Queen Victoria Biography POSITIVE THINGS

Queen Victoria Biography

Short Biography of Queen Victoria (1819 –1901)

Queen Victoria was born 24 May 1819. She was the granddaughter of George III, and her father, Edward was fourth in line to the throne. But when the prince of Wales died early, his brothers sought to get married and maintain the line of succession.

Edward married Princess Victoria from Germany, and the couple had just one child, Alexandrina Victoria, who was born at Kensington Palace in 1819. As a young girl, Victoria’s father died, followed six days later by King George III. The throne then passed to  King William IV, but, he too died early. This left Victoria to be crowned at the age of 18, in June 1837. Queen Victoria was to reign until her death on 22nd January 1901.

Queen Victoria and Nineteenth-Century Britain

The 19th Century was a time of unprecedented expansion for Britain in term of both of industry and Empire. Although her popularity ebbed and flowed during her reign, towards the end of her crown, she had become a symbol of British imperialism and pride.

The Victorian period also witnessed great advances in science and technology. It became known as the steam age, enabling people to easily travel throughout the UK and the World.

Queen Victoria was emblematic of this period. She was an enthusiastic supporter of the British Empire. She celebrated at Lord Kitchener’s victory in the Sudan; she supported British involvement in the Boer War. She was also happy to preside over the expansion of the British Empire, which was to stretch across the globe. In 1877 Queen Victoria was made Empress of India, in a move instigated by the imperialist Disraeli. Famously, at the end of the Victorian period, people could say ‘the sun never set on the British Empire.’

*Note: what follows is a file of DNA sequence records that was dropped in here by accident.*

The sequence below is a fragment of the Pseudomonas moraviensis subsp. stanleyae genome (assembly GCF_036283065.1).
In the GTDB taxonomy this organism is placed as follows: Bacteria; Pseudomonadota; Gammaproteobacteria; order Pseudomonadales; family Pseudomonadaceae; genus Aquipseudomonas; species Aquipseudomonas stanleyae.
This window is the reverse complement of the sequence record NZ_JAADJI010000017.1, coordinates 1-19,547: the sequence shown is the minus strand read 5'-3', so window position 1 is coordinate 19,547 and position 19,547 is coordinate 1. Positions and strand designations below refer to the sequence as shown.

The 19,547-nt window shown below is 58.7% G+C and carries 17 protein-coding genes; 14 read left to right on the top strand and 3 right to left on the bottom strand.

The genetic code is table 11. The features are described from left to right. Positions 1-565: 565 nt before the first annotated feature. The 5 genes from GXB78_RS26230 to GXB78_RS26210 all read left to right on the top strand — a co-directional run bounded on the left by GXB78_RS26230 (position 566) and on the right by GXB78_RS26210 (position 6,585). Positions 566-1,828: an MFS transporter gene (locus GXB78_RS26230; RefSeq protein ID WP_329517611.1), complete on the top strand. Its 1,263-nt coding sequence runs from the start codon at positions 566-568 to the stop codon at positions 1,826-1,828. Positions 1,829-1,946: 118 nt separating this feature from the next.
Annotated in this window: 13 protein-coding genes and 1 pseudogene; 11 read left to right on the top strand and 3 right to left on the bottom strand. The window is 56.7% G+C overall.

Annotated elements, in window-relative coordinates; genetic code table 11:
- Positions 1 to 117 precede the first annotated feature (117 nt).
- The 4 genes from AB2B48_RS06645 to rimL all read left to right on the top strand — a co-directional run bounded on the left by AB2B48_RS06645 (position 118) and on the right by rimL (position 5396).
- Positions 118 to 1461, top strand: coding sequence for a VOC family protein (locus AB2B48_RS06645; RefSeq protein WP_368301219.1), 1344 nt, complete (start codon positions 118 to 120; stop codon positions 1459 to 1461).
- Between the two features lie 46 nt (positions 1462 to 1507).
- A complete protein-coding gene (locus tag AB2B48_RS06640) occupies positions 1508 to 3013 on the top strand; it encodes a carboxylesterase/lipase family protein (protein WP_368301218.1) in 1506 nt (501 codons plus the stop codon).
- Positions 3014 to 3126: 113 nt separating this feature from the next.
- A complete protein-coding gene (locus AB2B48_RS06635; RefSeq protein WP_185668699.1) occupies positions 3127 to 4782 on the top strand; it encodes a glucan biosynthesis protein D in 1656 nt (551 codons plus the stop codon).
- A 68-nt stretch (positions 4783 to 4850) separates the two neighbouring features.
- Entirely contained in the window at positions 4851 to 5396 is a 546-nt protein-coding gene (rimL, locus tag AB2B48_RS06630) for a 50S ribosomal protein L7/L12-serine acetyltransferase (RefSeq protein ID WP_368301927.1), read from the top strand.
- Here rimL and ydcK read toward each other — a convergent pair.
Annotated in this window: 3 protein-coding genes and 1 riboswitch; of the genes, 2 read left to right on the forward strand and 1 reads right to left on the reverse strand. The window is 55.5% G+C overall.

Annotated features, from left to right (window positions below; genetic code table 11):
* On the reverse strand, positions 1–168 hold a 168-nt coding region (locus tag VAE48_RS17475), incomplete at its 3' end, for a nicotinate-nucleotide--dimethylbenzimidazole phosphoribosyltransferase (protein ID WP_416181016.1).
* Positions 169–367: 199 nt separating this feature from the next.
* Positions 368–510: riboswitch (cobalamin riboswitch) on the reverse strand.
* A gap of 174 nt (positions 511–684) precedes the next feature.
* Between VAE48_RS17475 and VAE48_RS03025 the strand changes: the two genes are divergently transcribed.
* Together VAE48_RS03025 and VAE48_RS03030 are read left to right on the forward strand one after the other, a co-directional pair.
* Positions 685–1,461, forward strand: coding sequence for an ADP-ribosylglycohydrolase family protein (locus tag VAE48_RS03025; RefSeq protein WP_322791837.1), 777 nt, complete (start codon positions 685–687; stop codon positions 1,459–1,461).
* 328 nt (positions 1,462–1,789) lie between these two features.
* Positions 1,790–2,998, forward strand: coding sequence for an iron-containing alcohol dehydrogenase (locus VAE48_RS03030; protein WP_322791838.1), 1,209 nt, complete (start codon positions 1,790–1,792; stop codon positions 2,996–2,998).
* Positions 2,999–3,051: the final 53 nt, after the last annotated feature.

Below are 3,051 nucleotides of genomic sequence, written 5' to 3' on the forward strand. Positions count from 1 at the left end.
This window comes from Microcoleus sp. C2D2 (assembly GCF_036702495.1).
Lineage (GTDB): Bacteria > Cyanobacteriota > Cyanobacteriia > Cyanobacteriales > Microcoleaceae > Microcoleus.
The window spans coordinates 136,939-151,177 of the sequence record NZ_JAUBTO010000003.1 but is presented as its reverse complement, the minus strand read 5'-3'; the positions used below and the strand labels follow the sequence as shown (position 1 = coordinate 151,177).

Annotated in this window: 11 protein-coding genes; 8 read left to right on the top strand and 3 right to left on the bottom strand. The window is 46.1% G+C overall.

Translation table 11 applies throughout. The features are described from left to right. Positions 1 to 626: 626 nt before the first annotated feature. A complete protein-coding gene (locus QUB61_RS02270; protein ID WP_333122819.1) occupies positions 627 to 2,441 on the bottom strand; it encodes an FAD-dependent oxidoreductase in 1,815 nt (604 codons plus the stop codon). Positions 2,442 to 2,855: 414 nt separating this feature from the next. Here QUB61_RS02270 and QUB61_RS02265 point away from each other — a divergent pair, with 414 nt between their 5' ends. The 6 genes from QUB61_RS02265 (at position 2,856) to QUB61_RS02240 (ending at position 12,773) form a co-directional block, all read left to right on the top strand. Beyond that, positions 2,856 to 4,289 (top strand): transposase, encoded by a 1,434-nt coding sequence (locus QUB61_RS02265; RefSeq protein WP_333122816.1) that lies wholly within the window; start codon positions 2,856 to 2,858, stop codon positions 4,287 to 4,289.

Queen Victoria was conservative in her politics and social views. This led to an unfortunate episode. When she saw a servant who appeared to be pregnant, Victoria claimed she was having an affair. The Queen actually made her take a test to prove she was a virgin. The test was positive and the growth in her stomach was actually a form of cancer; a few months later the servant died, and Queen Victoria suffered a decline in her popularity as a result of this episode.

In the early part of her reign, she became a close friend and confident of the Prime Minister, Lord Melbourne. She spent many hours talking to him and relied on his political advice. Lord Melbourne was a Whig, with conservative attitudes. He tried to shield Queen Victoria from the extreme poverty that was endemic in parts of the UK.

Queen Victoria was also highly devoted to her husband, Prince Albert; together they had nine children. When Prince Albert died in 1861, at the age of 41, Queen Victoria went into deep mourning and struggled to overcome this loss. She became reclusive and was reluctant to appear in public. Parliament and Benjamin Disraeli had to use all their persuasive power to get her to open parliament in 1866 and 1867. Her hiding from the public led to a decline in popularity. However, by the end of her reign, her popularity was restored. This was partly due to the rise of Great Britain as the leading superpower of the era.